Flax Egg

Fruit and veggie purees work well too, but unlike chia and flax seeds, they aren’t neutral in flavor and may not be as easy to keep on hand. If you’re baking up something that jives with the taste of mashed bananas, apple sauce, pumpkin or sweet potato, and you happen to have some available, it may be worth experimenting with replacing eggs with any of these ingredients. I like to freeze overripe bananas and excess ingredients like pumpkin puree just for this purpose. About a quarter cup per egg should do the trick, but don’t overdo it! More than two or three eggs replaced with fruit or veggie puree can result a product that’s a bit mushy.

There are a bunch of other ingredients that work as egg replacers. Think about the texture of an egg and what plant-based ingredients have similar textures. There’s a good chance you can work them into some of your recipes. Silken tofu, vegan yogurt, and sometimes even just a bit of cornstarch mixed with water or vegan milk can do the job. Whatever you go with, use about a quarter cup.

With lots of the substitutions I’ve mentioned you can only get away with replacing two, perhaps three eggs, and a year ago I probably would’ve told you not to bother trying for more. That all changed when chickpea brine, a.k.a, aquafaba, became the latest craze in the vegan food world. It’s slimy and even somewhat resembles egg whites, so it’s not all that surprising that that this stuff can be whipped up to replicate even the eggy likes of meringue, and there isn’t much that’s eggier than meringue.

Fat

Fat might not be an issue at all, if you’ve got a recipe that calls for vegetable oil in liquid form. Solid animal-based fats like butter and lard, on the other hand can be a bit more of a challenge.

Fortunately, there are vegan versions of normally animal-based solid fats. Vegan margarine works as a substitute for butter in most recipes, while vegetable shortening can stand in for lard. Lots of bakers may take issue with the fact that these ingredients are hydrogenated, and therefore maybe not the healthiest choices.

Vegan Fats for Baking

Liquid oils can sometimes work in place of solid fats, though your end product might be a bit oiler. Coconut oil is solid at room temperature, though a bit more solid than butter or shortening, so you might not get that flaky texture in, for example, a pastry recipe.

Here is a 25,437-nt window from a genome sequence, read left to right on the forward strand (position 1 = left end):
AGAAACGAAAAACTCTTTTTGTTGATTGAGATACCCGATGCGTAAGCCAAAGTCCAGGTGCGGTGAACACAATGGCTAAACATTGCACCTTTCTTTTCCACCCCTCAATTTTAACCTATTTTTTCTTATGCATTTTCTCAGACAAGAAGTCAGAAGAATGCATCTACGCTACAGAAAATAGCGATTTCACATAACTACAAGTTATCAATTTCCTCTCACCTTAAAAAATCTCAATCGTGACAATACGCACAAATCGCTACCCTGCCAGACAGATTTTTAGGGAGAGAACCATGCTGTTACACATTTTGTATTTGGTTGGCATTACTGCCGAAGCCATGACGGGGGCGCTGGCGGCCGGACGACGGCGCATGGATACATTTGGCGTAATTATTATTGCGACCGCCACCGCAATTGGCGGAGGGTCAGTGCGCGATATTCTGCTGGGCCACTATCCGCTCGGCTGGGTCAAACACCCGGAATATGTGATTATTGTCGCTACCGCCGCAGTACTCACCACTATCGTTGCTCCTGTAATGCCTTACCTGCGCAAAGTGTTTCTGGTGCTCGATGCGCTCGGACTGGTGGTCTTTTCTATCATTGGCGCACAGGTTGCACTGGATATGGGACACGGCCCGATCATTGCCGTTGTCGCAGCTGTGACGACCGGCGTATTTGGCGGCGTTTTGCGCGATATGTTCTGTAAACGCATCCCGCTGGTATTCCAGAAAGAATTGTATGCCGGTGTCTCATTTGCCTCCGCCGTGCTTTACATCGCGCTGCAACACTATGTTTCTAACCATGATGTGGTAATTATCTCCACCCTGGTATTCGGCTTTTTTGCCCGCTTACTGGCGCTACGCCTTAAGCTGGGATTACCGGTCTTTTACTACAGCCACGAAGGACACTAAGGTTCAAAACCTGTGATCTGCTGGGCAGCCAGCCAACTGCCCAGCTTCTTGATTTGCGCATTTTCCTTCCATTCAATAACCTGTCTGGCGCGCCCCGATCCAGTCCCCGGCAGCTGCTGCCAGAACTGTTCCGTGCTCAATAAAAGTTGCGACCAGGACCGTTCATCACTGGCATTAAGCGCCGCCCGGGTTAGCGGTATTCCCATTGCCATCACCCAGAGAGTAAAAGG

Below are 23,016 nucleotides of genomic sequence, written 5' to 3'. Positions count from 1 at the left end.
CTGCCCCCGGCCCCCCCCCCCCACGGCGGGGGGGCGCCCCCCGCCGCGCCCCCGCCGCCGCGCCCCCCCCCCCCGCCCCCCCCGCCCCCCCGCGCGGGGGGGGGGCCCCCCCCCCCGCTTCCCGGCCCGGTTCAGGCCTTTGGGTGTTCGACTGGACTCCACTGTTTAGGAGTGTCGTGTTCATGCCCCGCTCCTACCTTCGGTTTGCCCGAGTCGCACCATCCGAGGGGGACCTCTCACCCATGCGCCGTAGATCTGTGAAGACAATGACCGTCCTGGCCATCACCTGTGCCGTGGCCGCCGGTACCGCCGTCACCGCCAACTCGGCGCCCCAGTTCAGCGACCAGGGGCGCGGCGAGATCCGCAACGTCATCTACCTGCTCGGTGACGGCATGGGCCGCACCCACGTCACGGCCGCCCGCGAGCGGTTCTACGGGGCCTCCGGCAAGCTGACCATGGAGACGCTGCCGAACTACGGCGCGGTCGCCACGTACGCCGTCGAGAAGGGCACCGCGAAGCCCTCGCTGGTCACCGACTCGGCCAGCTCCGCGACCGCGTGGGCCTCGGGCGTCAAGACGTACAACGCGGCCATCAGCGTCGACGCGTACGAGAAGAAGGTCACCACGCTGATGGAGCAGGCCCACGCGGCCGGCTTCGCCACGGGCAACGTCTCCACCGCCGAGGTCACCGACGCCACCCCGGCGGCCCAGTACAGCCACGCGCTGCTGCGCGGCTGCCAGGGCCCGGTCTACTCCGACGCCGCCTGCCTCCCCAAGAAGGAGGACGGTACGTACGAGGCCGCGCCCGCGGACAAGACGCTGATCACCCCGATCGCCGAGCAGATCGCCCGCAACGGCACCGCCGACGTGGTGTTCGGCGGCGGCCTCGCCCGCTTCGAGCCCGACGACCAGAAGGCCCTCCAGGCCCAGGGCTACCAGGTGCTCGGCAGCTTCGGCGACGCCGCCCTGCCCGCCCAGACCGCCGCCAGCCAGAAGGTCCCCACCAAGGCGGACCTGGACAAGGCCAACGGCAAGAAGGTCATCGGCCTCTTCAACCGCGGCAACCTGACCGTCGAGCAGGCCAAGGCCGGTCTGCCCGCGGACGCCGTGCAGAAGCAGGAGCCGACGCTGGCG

For the adventurous, you can experiment a bit with naturally fatty ingredients like avocados and nut butters. You can even try your hand at some homemade vegan butter, which, though it’s a project and requires some hunting down of ingredients, does tend to perform better than vegan margarine.

Recipes for Vegan Baked Goods

If you’re still getting a feel for using substitutions to make baked goods vegan, sometimes it’s easier to start with recipes that are vegan by design. Here are some of our favorites:

Chai-Spiced Apple Cider Doughnuts
Gingerbread Pear Bundt Cake
Peanut Butter Chocolate Cupcakes
Chocolate Coconut Bacon Doughnuts
Blueberry Banana Bread
Coconut Lemon Baked Doughnuts
Spiced Carrot Muffins
Leftover Cranberry Sauce Bread
Sweet Potato Mug Cake
Pumpkin Mug Brownie
Meyer Lemon Vanilla Muffins

About Alissa

Alissa Saenz crafts vegan recipes for her blog Connoisseurus Veg. When she’s not cooking and blogging about it, she’s probably engaging in some form of yoga, arts & crafts, or lawyering.

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Comments

The ultimate vegan eating program is the Mcdougall Program, or the Starch Solution, which is also free of all added fats. Following this plan, I use your chia/flax eggs, and for oil or fat, I substitute applesauce, so far with good results.

Very interesting! I myself am not vegan but eat dairyfree due to an intolerance and allergy. However, I totally agree that there are so many different great substitutes out there that still let us enjoy some sweet treats. I love your chia eggs… first time I read about it! Will definitely give it a try